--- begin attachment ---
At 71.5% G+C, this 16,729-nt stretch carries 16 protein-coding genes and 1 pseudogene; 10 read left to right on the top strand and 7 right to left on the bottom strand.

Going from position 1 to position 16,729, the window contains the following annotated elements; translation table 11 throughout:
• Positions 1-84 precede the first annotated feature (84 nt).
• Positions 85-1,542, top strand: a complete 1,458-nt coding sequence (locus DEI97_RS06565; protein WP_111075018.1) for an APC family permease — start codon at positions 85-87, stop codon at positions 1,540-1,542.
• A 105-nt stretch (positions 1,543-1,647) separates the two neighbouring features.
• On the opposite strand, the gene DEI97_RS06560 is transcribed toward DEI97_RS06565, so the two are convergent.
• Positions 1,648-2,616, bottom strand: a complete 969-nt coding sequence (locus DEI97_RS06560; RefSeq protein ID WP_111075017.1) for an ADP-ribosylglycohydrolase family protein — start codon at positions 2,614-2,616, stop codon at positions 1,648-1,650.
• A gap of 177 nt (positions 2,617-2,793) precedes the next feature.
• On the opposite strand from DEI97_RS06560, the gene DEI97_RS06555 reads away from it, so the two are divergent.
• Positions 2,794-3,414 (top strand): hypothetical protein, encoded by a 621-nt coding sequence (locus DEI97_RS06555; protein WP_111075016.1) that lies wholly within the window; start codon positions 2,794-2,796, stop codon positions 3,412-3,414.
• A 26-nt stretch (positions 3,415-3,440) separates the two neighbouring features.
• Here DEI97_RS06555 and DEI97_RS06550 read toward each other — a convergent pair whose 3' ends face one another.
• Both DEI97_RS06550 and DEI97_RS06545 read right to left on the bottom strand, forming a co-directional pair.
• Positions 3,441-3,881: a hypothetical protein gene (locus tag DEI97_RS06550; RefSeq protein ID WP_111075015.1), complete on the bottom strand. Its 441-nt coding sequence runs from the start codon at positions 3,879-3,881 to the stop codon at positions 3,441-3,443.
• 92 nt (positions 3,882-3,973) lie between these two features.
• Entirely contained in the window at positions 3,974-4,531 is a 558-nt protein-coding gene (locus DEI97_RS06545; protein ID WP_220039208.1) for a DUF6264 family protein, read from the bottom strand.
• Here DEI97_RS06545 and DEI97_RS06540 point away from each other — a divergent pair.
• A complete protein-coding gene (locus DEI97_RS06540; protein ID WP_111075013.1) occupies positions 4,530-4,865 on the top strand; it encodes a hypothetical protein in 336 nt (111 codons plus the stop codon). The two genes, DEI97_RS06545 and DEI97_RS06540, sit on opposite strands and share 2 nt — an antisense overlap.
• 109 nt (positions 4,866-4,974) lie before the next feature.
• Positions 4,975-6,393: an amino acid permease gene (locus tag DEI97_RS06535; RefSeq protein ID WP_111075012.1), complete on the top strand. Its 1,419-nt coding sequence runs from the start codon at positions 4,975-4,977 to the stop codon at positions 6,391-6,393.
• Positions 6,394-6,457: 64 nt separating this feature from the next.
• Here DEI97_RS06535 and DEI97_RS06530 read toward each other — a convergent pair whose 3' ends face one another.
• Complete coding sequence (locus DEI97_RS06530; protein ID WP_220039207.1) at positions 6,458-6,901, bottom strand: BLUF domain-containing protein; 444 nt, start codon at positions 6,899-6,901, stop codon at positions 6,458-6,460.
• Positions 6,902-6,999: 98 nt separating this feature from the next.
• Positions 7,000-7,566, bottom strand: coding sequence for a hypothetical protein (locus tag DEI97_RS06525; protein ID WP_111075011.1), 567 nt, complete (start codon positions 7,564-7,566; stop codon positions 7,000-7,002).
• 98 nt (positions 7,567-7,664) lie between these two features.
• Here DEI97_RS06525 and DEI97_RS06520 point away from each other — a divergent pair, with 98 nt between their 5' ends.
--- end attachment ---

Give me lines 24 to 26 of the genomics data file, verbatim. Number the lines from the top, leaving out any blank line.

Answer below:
• Positions 6,902-6,999: 98 nt separating this feature from the next.
• Positions 7,000-7,566, bottom strand: coding sequence for a hypothetical protein (locus tag DEI97_RS06525; protein ID WP_111075011.1), 567 nt, complete (start codon positions 7,564-7,566; stop codon positions 7,000-7,002).
• 98 nt (positions 7,567-7,664) lie between these two features.